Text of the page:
How we really think: Class of 2024

Sophomore students and their teachers share insights during COVID era


Kha'Mia Oats, Staff

“Success is not final, Failure is not fatal: It is the courage to continue that counts.” – Winston S. Churchill

MV sophomores have experienced great havoc since they entered the halls of Mount Vernon Township High School, whether that be virtually or in-person. How have sophomores managed such a transition to high school?

“I’m not like every other person – I’m me,” stated Kira Ortiz, ‘24.

“I don’t do drugs,” stated R-rielle Oats, ‘24.

When transitioning from middle school to high school, students have no idea what to expect. It’s almost a new adventure.

“I wish people would talk more about the things that happen outside of school,” said Oats.

“Mental health is what people should be talking about,” explained Ortiz.

As the years go on, we evolve with that year, and to make improvements is an important ordeal. Have the sophomores improved from the year before?

“Yes, when I was younger I tended to get bad grades. I’ve gotten a good grip on my grades now,” said Oats.

“My grades have improved and I’ve learned to be myself to make friends!” stated Ortiz.

At a young age, students set goals for themselves. Moving forward then try to achieve said goals accordingly.

“I want to at least get all A’s once before high school ends,” said Oats.

“To graduate and go to college,” said Ortiz.

There are many resources for kids who need assistance in school. This includes people inside school as well as out. These are examples of the way some find that extra help.

“My sister helps me when I can’t understand a certain assignment,” said Oats.

“My mom, she advised me on the things I needed to know. I wouldn’t be where I am without her,” said Ortiz.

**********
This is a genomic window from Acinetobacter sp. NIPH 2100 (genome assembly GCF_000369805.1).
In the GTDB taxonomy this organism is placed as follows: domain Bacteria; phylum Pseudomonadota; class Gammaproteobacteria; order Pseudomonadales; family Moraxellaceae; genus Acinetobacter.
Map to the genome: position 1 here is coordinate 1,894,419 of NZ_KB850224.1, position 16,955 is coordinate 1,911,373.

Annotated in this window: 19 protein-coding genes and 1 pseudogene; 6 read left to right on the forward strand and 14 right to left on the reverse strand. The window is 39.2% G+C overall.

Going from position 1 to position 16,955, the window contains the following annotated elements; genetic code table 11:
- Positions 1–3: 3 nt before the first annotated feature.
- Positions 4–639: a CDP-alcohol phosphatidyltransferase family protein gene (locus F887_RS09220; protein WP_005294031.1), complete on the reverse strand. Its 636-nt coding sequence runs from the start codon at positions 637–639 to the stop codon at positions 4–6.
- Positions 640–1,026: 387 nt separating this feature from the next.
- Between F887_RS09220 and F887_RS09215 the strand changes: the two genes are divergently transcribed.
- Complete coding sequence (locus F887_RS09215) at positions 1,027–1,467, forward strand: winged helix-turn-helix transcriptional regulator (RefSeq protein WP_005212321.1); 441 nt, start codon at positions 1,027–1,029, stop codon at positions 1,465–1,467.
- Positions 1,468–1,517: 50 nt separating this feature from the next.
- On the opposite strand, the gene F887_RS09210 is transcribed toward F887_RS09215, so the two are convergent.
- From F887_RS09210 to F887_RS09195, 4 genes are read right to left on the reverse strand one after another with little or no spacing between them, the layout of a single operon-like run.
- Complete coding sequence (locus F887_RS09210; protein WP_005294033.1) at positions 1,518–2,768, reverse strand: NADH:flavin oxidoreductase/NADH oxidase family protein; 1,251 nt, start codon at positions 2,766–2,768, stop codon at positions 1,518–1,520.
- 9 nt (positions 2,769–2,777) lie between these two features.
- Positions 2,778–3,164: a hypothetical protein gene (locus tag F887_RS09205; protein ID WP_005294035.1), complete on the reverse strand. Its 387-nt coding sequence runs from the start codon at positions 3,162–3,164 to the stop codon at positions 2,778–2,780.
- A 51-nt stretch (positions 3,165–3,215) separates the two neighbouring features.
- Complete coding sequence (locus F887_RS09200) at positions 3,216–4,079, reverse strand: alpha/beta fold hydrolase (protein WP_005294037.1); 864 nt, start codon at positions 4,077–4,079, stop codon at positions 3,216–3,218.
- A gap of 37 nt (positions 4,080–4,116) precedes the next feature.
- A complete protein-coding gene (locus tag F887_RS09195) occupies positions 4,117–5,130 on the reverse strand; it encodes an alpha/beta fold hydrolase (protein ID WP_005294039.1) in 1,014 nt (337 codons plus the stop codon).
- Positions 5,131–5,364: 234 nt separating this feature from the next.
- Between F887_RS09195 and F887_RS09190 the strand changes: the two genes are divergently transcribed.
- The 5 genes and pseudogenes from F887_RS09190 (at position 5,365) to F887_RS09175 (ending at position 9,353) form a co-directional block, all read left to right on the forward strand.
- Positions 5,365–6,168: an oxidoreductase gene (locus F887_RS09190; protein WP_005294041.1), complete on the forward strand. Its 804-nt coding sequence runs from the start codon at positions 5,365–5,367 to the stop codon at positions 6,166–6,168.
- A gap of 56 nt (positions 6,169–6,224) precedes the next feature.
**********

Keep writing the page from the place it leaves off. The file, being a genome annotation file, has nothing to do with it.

These last few years have been quite the ride, with a worldwide pandemic to navigate, while continuing on with the busy lives we have.

Mrs. Kristy Wissinger, math, stated “I started teaching here approximately seven weeks before the initial shut down due to the pandemic. So I can’t say I have ever taught in a normal school environment. Every bit of my teaching career has been affected by COVID. However, it has been challenging but I feel like I have adapted well and have made the best of a not so good situation.”

“I think beginning at the start of the pandemic has challenged me and made me more prepared than anything,” added Mrs. Wissinger.

This worldwide pandemic has affected many in different ways. In terms of learning abilities after or during this pandemic, has it hit students for the worse or better?

“No, everything still feels the same to me,” stated Oats.

“Yes and no. Yes, because I didn’t get taught everything I should know to prepare me for my current year. No, because the way I remember many assignments is about the same,” explained Ortiz.

What were sophomores like years ago? Were they like our current sophomores or the complete opposite?

“My sophomore year compared to my sophomore year….. where do you start? I feel that back (we won’t mention how many years ago), when I was a sophomore kids took their education more seriously and were more respectful towards teachers, and other adults. All of my friends had jobs, were involved in school activities and sports. I feel like the majority of today’s kids prefer the easy route,” said Mrs. Wissinger.

“The Life of a Sophomore” … such a fancy title. The home life of a sophomore is like the next. Everything starts with the relationships between parent and child at home.

“It’s not bad, it’s normal,” said Oats.

“It feels normal.  I mean they are my parents,” said Ortiz.